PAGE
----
How this weblog works
It might be worth explaining a little about how this weblog works. When you come to the front page, you will see all the latest entries written by the Web Team, with the most recent at the top of the page. Scroll down the page for previous entries.
On the right hand side of the page, you'll see a calendar. When any date on that calendar is blue, that means there was one or more entry published on that day. Click on the date and the page will display that day's items.
At the bottom of each entry are two words - "permalink" and "comments".
- Permalink simply means "permanent link", and is useful if you want to bookmark a particular entry, or send it by e-mail to a friend.
- "Comments" means just that. Click on it, and you will be able to add your comments to that particular entry - more of which in a little while.
Clicking on an entry's headline takes you to that item's own page, where it is printed in full with all the comments which have been published. From there, if you want to go back to the main index page, you can click either the words "North East Wales" at the top of the page, or on the word "MAIN" which you'll find on a beige bar. On that bar you might also see the words "PREVIOUS" and "NEXT" - these simply take you directly to other entries in chronological order.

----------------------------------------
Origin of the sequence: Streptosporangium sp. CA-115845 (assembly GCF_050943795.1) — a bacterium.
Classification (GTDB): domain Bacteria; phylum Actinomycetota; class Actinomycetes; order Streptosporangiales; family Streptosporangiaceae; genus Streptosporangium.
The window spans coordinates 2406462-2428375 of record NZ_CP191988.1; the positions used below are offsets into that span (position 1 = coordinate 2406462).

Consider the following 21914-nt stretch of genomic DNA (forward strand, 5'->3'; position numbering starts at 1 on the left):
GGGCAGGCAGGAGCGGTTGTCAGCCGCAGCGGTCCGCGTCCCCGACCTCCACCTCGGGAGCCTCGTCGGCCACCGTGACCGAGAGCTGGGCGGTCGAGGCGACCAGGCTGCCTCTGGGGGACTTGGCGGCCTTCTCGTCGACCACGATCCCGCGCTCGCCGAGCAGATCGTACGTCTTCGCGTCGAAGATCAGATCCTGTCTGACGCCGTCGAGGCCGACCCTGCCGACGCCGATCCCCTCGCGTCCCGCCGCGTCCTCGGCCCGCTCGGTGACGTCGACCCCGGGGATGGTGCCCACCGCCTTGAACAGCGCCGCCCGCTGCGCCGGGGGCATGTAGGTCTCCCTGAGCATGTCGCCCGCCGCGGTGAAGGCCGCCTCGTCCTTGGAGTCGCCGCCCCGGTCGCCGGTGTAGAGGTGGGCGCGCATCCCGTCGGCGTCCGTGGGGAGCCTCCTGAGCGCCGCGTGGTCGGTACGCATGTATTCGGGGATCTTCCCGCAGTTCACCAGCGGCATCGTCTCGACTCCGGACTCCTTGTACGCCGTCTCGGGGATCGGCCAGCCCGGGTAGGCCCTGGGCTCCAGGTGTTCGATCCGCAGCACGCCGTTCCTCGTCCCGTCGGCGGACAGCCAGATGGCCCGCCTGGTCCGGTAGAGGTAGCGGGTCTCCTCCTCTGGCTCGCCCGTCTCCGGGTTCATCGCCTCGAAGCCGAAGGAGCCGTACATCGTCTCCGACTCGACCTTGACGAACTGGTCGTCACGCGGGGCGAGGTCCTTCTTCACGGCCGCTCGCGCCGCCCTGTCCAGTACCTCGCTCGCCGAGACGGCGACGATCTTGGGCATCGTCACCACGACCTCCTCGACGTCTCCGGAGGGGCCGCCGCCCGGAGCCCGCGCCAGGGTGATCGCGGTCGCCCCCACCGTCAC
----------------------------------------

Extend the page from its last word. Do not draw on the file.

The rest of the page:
A word about comments
The main thing which makes blogs different from a newspaper column or even TV or radio broadcast is that it is a conversation between the author and the audience. So the success of this weblog will depend on you letting us know what you think about the news, and indeed about what we've written.
We are aiming to publish as many comments as possible in this weblog, though unfortunately we can't guarantee to publish every e-mail you send. E-mails will only be published after we have had a chance to read them first.
Try to keep your comments short and relevant to the blog entry you are commenting on. As you might expect, we won't publish e-mails which are abusive or offensive.
One other thing...
We also want to say a word about RSS. You might have seen a little orange rectangle with these letters on other BBC News pages and on other websites, but you might not know what it's about.
Put simply, if a site provides an RSS link, it means you can see its entries in a much quicker way than coming to the website. You can, for instance, see an automatically updated list of headlines in your "bookmarks" folder, if you use an internet browser such as Firefox. Or you might use a specific program to browse lots of sites quickly.
There's lots more about how RSS can make browsing the internet easier on this page, but my tip is that you should do what I did and ask a friend who knows how to use it to show you. Once you see it in action, you'll not go back.